Ride Around Washington 2013: “Pines to Vines” Special Presentation Tuesday, April 9 at 7 p.m. REI Seattle, 222 Yale Ave N Please join us for a special Best of RAW slideshow and informational meeting about this year’s 15th anniversary edition of the Ride Around Washington. Find out what it’s like to do a six-day ride around the state at a unique presentation featuring the stunning photography of one of RAW’s regular riders, Dan Hershman. Plus hear from the route managers directly on what to expect on this year’s fun adventure. Dan Hershman is a noted local photographer whose clients include the Washington State Department of Tourism, Getty Images and Oregon Public Television. He is also a contributing photographer to numerous books and publications on our region’s unique environment. Dan will share pictures taken on RAW 2006, (almost the same route as this year’s Pines to Vines ride), plus other memorable images of previous RAW events. You’ll also hear inside information from route co-manager Roger Salstrom on this year’s fabulous cross state north- south route; details of the nuts and bolts of RAW, including how to prepare and train for multi day events and what to expect over six days of riding the back roads of Washington. This talk will be hosted by Charles Ruthford (route manager and RAW emcee extraordinaire). Also RAW Committee members will be on hand to answer all your questions. This is a great event to attend whether you are on the fence about signing up or have already signed up and want the full skinny on the ride!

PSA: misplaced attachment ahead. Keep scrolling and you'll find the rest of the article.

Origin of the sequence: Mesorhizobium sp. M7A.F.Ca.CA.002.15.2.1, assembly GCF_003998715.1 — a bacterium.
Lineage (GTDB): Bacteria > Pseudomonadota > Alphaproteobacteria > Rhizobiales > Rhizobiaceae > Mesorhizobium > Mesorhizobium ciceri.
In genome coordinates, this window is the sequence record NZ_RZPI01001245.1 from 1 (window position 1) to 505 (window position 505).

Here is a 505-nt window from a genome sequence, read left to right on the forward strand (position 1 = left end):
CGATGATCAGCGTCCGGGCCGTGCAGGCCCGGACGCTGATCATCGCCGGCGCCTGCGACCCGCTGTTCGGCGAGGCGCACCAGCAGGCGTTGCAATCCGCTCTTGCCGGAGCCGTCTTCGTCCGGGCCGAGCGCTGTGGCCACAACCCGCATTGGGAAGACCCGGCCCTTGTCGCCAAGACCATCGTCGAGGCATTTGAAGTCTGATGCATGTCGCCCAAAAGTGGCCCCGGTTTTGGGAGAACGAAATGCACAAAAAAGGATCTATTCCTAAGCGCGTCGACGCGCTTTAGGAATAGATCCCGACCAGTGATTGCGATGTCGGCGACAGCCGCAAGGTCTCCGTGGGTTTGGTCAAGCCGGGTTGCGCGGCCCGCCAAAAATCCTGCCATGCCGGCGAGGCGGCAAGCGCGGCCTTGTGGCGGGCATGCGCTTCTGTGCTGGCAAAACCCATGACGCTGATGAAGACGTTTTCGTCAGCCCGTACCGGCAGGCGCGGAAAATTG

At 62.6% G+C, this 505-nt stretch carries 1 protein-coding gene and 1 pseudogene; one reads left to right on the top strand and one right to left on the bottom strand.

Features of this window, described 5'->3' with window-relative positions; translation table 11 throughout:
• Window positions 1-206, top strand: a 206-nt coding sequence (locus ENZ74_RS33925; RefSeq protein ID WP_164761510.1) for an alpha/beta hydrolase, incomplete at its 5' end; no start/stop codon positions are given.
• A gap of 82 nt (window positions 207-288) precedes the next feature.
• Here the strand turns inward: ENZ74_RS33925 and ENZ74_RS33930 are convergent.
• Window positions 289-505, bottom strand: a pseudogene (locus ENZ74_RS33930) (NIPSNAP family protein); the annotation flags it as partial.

An evening with Phil Liggett and Paul Sherwen Monday, May 29 At the Intiman Theater, Seattle Center Tickets: $40, reserved seating and $80 V.I.P. Reception Cascade members receive $5 discount V.I.P. Reception 5 to 7 p.m. Doors open for show at 7 p.m., 7:30 p.m. show-time Advance tickets available at


ascade Bicycle Club is very proud to present an evening with TWO of the true legends in television cycling; Phil Liggett, MBE, and Paul Sherwen. Phil is universally referred to simply as “The Voice of Cycling.” For those of us who watch cycling regularly, he is indeed considered royalty; one who is revered and whose voice transcends the sport itself. His broadcast partner for many of these years, Paul Sherwen, will be joining Phil onstage for one glorious evening you’ll not want to miss! Phil is a former amateur cyclist and active cycle advocate, and has worked as a television commentator since 1978. In addition to many bicycle events, he has covered eight summer and five winter Olympic Games for ITV, BBC, CBS and NBC. He has also worked on 37 Tour’s de France, not having been home to Hertfordshire, England, during the month of July since 1973! In June 2005, he became a Member of the Order of the British Empire (MBE) in the Queen’s Birthday Honors list, and in October 2007 he was given a Lifetime Achievement award by the U.S. Bicycling Hall of Fame. Paul Sherwen is an expert cycling analyst for many of the largest cycling events in the world, including the Tour de France, Tour of California and USA ProCycling